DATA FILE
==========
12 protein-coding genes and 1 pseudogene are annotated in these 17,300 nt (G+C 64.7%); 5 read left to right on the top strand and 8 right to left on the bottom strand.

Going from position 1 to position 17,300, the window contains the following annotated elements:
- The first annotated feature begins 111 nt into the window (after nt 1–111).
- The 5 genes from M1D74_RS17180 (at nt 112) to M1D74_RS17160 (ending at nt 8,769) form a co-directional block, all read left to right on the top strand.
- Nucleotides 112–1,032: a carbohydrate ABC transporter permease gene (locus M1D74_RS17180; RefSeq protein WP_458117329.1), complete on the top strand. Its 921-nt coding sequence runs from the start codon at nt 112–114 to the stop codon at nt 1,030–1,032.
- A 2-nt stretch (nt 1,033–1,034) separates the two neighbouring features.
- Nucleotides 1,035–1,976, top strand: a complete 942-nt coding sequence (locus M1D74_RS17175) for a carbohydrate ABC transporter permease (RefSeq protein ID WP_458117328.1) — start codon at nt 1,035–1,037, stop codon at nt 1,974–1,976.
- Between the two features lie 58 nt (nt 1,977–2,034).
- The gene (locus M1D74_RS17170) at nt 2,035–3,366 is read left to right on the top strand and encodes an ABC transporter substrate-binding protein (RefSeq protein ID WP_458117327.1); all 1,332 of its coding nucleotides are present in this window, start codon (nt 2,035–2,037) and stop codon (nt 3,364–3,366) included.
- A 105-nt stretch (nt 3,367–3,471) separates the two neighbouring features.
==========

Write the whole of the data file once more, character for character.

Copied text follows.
12 protein-coding genes and 1 pseudogene are annotated in these 17,300 nt (G+C 64.7%); 5 read left to right on the top strand and 8 right to left on the bottom strand.

Going from position 1 to position 17,300, the window contains the following annotated elements:
- The first annotated feature begins 111 nt into the window (after nt 1–111).
- The 5 genes from M1D74_RS17180 (at nt 112) to M1D74_RS17160 (ending at nt 8,769) form a co-directional block, all read left to right on the top strand.
- Nucleotides 112–1,032: a carbohydrate ABC transporter permease gene (locus M1D74_RS17180; RefSeq protein WP_458117329.1), complete on the top strand. Its 921-nt coding sequence runs from the start codon at nt 112–114 to the stop codon at nt 1,030–1,032.
- A 2-nt stretch (nt 1,033–1,034) separates the two neighbouring features.
- Nucleotides 1,035–1,976, top strand: a complete 942-nt coding sequence (locus M1D74_RS17175) for a carbohydrate ABC transporter permease (RefSeq protein ID WP_458117328.1) — start codon at nt 1,035–1,037, stop codon at nt 1,974–1,976.
- Between the two features lie 58 nt (nt 1,977–2,034).
- The gene (locus M1D74_RS17170) at nt 2,035–3,366 is read left to right on the top strand and encodes an ABC transporter substrate-binding protein (RefSeq protein ID WP_458117327.1); all 1,332 of its coding nucleotides are present in this window, start codon (nt 2,035–2,037) and stop codon (nt 3,364–3,366) included.
- A 105-nt stretch (nt 3,367–3,471) separates the two neighbouring features.